• Vitaly Novok

Complying With the 408(b)(2) Regulation



When it comes to managing and administrating a 401(k) plan, there are some duties that a plan sponsor can delegate. For example, a 401(k) plan sponsor that has neither the resources nor skills to mange the plans’ assets can delegate these functions to a third-party who has the time, resources, and expertise to perform such work. This decision would be prudent and in the best interest of participants. Another example of delegation would be hiring a Third Party Administrator (TPA) to perform tasks related to the administration of the plan. TPAs can bring a lot of value by making sure the plan is compliant with numerous regulatory requirements.

However, some duties can never be delegated. Plan sponsors have a fiduciary obligation to select and monitor service providers they hire. They must be sure that their service providers are acting prudently and solely in the best interest of the plan’s participants and beneficiaries. Moreover, plan sponsors must be sure that the compensation they pay is reasonable. That’s where things get complicated.

The problem with compensation and fees is that they are very complex and not transparent. Sometimes they can be so deeply hidden that even third-party professional can have a hard time discovering them. Nevertheless, plan sponsors are still held liable for being sure that neither they nor plan participants are being charged excessive fees.

Key Provisions of the 408(b)(2) Regulation

Understanding the complexity of this issue, the DOL released a final regulation relating to service provider disclosures in 2012. The regulation requires covered service providers (CSP) to provide plan fiduciaries with all of the services performed for the plan, and all direct and indirect compensation received by a CSP, its affiliates, or subcontractors. While good in theory, in practice the 408(b)(2) regulation turned out to be far from perfect.

In accordance with the 408(b)(2) regulation, a 401(k) plan sponsor must be confident that it received all disclosures from CSPs and that they are complete. That means you need to know all “covered” service providers, the services they provided to the plan, and be sure all of the disclosure are adequate. Needless to say, this is hard, if not impossible to do.

Another problem is that there is no way to be sure that a CSP included all of the compensation they received for the services provided to the plan on the disclosure. It’s common for a CSP, such as an adviser, not to include compensation he or she receives from plan investments. This type of indirect compensation can be so deeply hidden in the expense ratio that you didn’t even have a clue about it being there. Yet, the regulation requires you to know that information. If you missed anything, you committed a prohibited transaction with all that it implies.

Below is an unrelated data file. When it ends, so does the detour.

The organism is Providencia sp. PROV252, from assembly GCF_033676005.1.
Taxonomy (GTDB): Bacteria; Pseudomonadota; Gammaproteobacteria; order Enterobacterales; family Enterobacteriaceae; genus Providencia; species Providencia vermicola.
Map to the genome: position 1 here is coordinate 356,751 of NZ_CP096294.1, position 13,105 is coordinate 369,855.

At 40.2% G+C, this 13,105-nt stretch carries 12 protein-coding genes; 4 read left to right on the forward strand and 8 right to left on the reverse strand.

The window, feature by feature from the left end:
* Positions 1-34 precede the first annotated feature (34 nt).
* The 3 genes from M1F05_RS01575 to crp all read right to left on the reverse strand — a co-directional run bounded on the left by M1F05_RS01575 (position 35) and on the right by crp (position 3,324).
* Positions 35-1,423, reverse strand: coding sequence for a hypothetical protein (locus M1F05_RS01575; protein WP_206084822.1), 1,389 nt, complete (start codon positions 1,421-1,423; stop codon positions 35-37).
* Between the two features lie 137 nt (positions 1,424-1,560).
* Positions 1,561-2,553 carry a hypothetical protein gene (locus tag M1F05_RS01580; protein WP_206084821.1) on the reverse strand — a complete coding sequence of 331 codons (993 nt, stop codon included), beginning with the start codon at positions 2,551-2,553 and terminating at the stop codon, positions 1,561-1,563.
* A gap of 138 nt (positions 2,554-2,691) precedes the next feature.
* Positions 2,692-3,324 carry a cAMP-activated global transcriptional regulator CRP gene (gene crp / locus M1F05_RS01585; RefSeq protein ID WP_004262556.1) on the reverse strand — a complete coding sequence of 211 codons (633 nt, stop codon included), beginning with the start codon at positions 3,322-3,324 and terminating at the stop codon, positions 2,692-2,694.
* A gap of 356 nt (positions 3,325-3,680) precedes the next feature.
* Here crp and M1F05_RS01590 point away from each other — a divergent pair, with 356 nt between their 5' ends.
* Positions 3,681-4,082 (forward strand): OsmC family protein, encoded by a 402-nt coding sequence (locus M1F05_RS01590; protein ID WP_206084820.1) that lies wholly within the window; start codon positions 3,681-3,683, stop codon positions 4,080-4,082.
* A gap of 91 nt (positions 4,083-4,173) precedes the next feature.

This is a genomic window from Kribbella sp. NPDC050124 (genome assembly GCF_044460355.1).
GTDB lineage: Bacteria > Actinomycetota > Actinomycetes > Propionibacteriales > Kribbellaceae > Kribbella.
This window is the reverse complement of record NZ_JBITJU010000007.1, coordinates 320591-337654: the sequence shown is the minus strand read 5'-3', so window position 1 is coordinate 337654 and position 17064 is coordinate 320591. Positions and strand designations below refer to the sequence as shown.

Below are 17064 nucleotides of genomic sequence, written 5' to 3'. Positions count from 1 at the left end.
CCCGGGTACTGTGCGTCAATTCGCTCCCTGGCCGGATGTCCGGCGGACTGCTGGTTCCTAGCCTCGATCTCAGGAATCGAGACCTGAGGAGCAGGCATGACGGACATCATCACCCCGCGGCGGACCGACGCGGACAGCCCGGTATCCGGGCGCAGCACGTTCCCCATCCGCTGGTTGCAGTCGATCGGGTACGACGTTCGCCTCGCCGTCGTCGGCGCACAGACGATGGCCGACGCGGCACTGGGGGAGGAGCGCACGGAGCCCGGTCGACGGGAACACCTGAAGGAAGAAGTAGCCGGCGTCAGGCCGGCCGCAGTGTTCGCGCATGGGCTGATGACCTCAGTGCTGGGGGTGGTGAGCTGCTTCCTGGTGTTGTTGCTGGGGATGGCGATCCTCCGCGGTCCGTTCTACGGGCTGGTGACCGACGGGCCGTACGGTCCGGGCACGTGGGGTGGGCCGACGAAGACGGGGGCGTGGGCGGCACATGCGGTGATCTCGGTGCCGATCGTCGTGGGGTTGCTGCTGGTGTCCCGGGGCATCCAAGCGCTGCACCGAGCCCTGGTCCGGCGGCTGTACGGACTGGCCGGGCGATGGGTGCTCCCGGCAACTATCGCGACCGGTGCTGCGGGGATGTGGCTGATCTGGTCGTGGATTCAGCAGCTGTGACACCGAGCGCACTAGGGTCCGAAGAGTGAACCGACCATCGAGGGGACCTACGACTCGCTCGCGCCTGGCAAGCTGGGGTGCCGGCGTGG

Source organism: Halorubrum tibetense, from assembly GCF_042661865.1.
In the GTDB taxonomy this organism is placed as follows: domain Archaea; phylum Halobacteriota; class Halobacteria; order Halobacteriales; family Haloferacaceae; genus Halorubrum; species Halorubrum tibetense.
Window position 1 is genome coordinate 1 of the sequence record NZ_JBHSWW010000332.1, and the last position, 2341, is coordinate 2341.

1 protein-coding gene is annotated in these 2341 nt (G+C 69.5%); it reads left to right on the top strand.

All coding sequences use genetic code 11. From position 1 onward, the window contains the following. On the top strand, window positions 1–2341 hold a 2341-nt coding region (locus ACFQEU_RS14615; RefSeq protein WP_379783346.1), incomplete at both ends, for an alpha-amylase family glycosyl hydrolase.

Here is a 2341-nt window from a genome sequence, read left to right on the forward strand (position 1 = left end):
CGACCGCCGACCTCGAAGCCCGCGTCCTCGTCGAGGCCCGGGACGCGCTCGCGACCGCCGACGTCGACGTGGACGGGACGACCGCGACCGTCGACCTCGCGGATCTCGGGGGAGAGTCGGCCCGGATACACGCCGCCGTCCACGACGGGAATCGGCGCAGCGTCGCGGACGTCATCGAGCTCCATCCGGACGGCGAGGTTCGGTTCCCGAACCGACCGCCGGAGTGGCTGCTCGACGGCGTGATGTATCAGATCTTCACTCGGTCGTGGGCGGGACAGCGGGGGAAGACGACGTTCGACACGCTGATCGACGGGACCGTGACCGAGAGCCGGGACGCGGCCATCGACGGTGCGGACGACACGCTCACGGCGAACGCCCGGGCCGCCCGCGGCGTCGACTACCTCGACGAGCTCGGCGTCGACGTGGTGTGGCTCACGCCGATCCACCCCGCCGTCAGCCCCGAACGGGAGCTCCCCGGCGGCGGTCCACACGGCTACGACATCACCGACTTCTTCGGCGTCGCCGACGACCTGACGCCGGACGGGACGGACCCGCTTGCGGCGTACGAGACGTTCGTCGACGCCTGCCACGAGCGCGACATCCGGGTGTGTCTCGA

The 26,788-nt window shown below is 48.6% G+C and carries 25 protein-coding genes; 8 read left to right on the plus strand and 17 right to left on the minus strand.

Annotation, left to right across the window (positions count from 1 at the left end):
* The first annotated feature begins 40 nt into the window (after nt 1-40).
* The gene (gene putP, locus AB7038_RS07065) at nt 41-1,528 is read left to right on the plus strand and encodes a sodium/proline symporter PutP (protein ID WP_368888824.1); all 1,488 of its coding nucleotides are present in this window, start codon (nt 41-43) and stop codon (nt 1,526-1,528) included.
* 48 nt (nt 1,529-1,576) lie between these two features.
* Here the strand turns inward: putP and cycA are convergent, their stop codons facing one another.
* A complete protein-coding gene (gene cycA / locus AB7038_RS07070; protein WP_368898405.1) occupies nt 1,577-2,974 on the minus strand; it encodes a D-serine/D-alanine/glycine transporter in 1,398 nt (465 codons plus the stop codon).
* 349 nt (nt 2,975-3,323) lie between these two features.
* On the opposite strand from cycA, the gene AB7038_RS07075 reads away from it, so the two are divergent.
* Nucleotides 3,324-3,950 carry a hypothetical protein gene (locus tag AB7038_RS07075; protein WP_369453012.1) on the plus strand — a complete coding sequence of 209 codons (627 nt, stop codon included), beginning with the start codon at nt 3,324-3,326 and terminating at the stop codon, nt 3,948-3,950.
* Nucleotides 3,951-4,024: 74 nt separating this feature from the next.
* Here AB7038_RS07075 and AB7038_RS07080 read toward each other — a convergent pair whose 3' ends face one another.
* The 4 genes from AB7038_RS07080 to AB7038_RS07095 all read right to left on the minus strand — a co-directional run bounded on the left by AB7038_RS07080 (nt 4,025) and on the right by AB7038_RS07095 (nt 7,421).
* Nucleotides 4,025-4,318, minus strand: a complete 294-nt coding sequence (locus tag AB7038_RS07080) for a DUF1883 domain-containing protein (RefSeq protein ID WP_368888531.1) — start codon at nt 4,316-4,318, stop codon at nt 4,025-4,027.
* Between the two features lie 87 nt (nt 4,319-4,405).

Mitigating Fiduciary Liability

So how can you protect yourself and avoid an alleged breach of fiduciary duty when reviewing service providers and the fees they charge? The following list of actions can help you minimize the risk and enhance the positive intentions of the 408(b)(2) regulation.

  1. Make sure the information received is adequate and complete. If you think something is missing, make a written request to a CSP to provide this information.

  2. Thoroughly evaluate the fee disclosure and make sure that the fees being charged by your CSP are comparable to other service providers. If needed, make a request for quotation. An even better approach is to benchmark your plan and see what other, similar (in terms of assets and participants) plan sponsors are paying.

  3. Document all actions you have taken.

  4. If still in doubt, ask for compliance help. There are professionals that will review the actions you’ve taken and provide you with an independent report.

  5. Hire service providers that are willing to charge only direct fees. Direct fees are transparent and straightforward.

  6. Have a fee policy. A fee policy has the same purpose as an investment policy statement for monitoring investments and investment managers. It proves that there is a prudent process for monitoring service providers and evaluating the fees they charge.


The DOL 408(b)(2) regulation is a huge step towards helping plan sponsors understand what services they are actually getting, and what fees they are being charged. However, it is not a panacea. Plan fiduciaries still have a legal duty to make sure the information they receive from CSPs is adequate and complete. Failure to do so can result in a breach of fiduciary duty. By following the above 6-step process, we believe that your fiduciary risk will be minimized, and overall plan finances will only get better.

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